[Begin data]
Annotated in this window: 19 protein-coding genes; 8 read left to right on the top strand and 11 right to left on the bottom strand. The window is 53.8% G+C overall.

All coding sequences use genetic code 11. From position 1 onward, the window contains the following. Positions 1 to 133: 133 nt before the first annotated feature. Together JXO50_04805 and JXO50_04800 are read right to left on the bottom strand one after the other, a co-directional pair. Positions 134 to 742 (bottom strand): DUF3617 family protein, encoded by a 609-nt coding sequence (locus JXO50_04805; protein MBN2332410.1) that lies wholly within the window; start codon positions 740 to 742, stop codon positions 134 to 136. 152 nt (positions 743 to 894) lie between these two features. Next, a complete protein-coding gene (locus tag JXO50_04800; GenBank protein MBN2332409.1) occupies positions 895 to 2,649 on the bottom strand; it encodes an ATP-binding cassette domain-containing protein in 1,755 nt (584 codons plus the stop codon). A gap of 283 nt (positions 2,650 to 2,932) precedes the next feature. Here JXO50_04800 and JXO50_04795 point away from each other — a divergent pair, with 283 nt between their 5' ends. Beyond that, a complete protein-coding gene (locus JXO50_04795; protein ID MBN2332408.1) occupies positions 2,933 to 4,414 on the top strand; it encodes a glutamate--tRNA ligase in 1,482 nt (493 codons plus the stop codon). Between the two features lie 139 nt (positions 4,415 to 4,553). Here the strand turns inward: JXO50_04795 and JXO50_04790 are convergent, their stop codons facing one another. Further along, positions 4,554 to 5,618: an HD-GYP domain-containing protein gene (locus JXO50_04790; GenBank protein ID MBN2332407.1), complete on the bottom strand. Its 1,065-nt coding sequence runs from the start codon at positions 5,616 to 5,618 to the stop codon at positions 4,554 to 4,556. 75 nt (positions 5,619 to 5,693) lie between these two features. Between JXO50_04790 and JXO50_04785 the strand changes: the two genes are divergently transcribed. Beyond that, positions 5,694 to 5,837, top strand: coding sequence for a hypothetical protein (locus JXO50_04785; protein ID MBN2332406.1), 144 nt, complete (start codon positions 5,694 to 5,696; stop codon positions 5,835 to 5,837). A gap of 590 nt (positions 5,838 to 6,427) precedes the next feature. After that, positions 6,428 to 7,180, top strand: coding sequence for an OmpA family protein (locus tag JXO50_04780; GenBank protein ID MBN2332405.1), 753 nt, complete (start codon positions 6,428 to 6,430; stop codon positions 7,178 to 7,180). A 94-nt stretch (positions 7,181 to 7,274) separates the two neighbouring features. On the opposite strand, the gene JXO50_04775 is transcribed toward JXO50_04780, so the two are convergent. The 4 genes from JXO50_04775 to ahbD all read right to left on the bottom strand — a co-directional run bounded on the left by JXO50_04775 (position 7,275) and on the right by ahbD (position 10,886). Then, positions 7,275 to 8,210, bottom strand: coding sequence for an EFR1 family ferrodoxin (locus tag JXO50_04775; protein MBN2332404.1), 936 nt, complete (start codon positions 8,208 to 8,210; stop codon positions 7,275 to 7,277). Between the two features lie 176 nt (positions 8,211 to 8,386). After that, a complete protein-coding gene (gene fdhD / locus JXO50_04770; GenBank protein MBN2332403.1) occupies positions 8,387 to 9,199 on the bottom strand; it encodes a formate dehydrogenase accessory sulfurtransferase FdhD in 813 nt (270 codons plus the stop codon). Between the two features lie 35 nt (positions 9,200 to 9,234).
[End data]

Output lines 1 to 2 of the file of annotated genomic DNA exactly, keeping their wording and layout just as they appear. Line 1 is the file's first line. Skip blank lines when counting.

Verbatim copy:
Annotated in this window: 19 protein-coding genes; 8 read left to right on the top strand and 11 right to left on the bottom strand. The window is 53.8% G+C overall.

All coding sequences use genetic code 11. From position 1 onward, the window contains the following. Positions 1 to 133: 133 nt before the first annotated feature. Together JXO50_04805 and JXO50_04800 are read right to left on the bottom strand one after the other, a co-directional pair. Positions 134 to 742 (bottom strand): DUF3617 family protein, encoded by a 609-nt coding sequence (locus JXO50_04805; protein MBN2332410.1) that lies wholly within the window; start codon positions 740 to 742, stop codon positions 134 to 136. 152 nt (positions 743 to 894) lie between these two features. Next, a complete protein-coding gene (locus tag JXO50_04800; GenBank protein MBN2332409.1) occupies positions 895 to 2,649 on the bottom strand; it encodes an ATP-binding cassette domain-containing protein in 1,755 nt (584 codons plus the stop codon). A gap of 283 nt (positions 2,650 to 2,932) precedes the next feature. Here JXO50_04800 and JXO50_04795 point away from each other — a divergent pair, with 283 nt between their 5' ends. Beyond that, a complete protein-coding gene (locus JXO50_04795; protein ID MBN2332408.1) occupies positions 2,933 to 4,414 on the top strand; it encodes a glutamate--tRNA ligase in 1,482 nt (493 codons plus the stop codon). Between the two features lie 139 nt (positions 4,415 to 4,553). Here the strand turns inward: JXO50_04795 and JXO50_04790 are convergent, their stop codons facing one another. Further along, positions 4,554 to 5,618: an HD-GYP domain-containing protein gene (locus JXO50_04790; GenBank protein ID MBN2332407.1), complete on the bottom strand. Its 1,065-nt coding sequence runs from the start codon at positions 5,616 to 5,618 to the stop codon at positions 4,554 to 4,556. 75 nt (positions 5,619 to 5,693) lie between these two features. Between JXO50_04790 and JXO50_04785 the strand changes: the two genes are divergently transcribed. Beyond that, positions 5,694 to 5,837, top strand: coding sequence for a hypothetical protein (locus JXO50_04785; protein ID MBN2332406.1), 144 nt, complete (start codon positions 5,694 to 5,696; stop codon positions 5,835 to 5,837). A gap of 590 nt (positions 5,838 to 6,427) precedes the next feature. After that, positions 6,428 to 7,180, top strand: coding sequence for an OmpA family protein (locus tag JXO50_04780; GenBank protein ID MBN2332405.1), 753 nt, complete (start codon positions 6,428 to 6,430; stop codon positions 7,178 to 7,180). A 94-nt stretch (positions 7,181 to 7,274) separates the two neighbouring features. On the opposite strand, the gene JXO50_04775 is transcribed toward JXO50_04780, so the two are convergent. The 4 genes from JXO50_04775 to ahbD all read right to left on the bottom strand — a co-directional run bounded on the left by JXO50_04775 (position 7,275) and on the right by ahbD (position 10,886). Then, positions 7,275 to 8,210, bottom strand: coding sequence for an EFR1 family ferrodoxin (locus tag JXO50_04775; protein MBN2332404.1), 936 nt, complete (start codon positions 8,208 to 8,210; stop codon positions 7,275 to 7,277). Between the two features lie 176 nt (positions 8,211 to 8,386). After that, a complete protein-coding gene (gene fdhD / locus JXO50_04770; GenBank protein MBN2332403.1) occupies positions 8,387 to 9,199 on the bottom strand; it encodes a formate dehydrogenase accessory sulfurtransferase FdhD in 813 nt (270 codons plus the stop codon). Between the two features lie 35 nt (positions 9,200 to 9,234).